On Wednesday night at the Yale Center for British Art, British actress Miriam Margolyes celebrated Charles Dickens’ 200th birthday through a performance of “Dickens’ Women.”
Accompanied only by pianist and Yale professor Wei-Yi Yang, Margolyes brought to life 23 of Dickens’ female characters while also examining Dickens’ own life. Before an audience of roughly 70 Yale and New Haven community members, Margolyes, known by the public for her screen role as professor Pomona Sprout in the Harry Potter series, recited, acted and read from Dickens’ fictional work and non-fiction sources such as letters. Margolyes, who researched and wrote the show with Sonia Fraser, highlighted the influence Dickens’ life had on his work, especially in his development of female characters based on the women in his life.
“I’ve had a passion for Dickens,” she said from the stage. “I learned from him that literature is not peripheral to life.”
Margolyes linked each character she impersonated to a woman in Dickens’ life that had made an impression on him, including his nanny, grandmother, sister-in-law and various love interests. She acted out her impersonations of the characters in the chronological order in which their inspirations appeared in Dickens’ life. Accordingly, Margolyes emphasized throughout her performance that she was also chronicling Dickens’ own life.
She even said she sees Miss Havisham from “Great Expectations” — who is also her favorite Dickensian character — as a description of Dickens himself.
Over the course of her performance, Margolyes moved seamlessly from each character to a totally different character, to the narrator and to herself — a versatility for which she is known.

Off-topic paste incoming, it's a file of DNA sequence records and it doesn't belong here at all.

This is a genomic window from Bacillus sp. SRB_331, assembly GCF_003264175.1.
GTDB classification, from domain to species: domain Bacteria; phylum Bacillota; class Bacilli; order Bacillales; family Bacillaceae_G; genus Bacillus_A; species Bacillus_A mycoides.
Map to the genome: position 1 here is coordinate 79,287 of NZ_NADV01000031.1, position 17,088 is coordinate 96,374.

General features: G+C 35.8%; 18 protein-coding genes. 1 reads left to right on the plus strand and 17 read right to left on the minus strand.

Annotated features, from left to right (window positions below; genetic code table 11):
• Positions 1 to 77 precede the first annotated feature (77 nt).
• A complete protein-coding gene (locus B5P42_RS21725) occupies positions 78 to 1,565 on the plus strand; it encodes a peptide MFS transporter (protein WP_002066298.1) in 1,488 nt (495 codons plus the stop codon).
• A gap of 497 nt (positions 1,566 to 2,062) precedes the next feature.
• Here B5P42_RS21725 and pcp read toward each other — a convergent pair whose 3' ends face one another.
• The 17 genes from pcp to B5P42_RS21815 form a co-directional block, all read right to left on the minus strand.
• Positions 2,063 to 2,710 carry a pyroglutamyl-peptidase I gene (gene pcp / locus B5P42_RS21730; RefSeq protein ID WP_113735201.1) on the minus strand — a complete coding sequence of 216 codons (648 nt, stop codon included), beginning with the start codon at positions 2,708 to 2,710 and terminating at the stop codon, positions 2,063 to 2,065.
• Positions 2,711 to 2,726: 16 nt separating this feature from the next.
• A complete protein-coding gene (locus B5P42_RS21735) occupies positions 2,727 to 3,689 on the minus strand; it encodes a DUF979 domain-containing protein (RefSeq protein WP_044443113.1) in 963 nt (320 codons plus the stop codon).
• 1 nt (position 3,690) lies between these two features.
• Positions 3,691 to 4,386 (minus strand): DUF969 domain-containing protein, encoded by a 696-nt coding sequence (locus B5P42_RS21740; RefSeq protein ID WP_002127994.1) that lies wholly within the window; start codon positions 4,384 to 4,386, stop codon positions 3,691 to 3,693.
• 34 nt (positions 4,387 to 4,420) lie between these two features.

“I hope I am channeling [the characters],” she said. “What I can do, which is unusual, is switch characters very easily. Most actors can’t — that’s why I’m special.”
“Dickens’ Women” was brought to Yale through the efforts of Jane Nowosadko, the manager of programs at the British Art Center, who has been planning this event in honor of the literary master’s birthday for over 16 months.
“I try to look for programs that will enhance and reflect our collection,” she said, adding that Paul Mellon, who donated the museum’s initial pieces, was a Dickens fan.
Throughout her performance, Margolyes addressed typical somber Dickensian themes such as death, avarice, lust and poverty, but kept a comedic tone. The audience responded positively to Margolyes’ tone, if only after some congenial prompting from the actress herself.
“You can clap, you know,” she told the audience.
Five audience members interviewed responded enthusiastically to the performance, and the crowd was animated throughout, giving Margolyes a standing ovation at the show’s conclusion.
Robin Ruth, a New Haven community member, said she felt Margolyes had given an “enchanting and stunning performance.” Professor Janice Carlisle, who teaches Dickens, attended with members of her seminar.
“I teach Dickens, and this is my third time [seeing “Dickens’ Women”] — it gets better and better,” she said, adding that Margolyes teaches her more each time about what the characters are like.
“Dickens’ Women” is an Olivier award-nominated production first performed in 1992.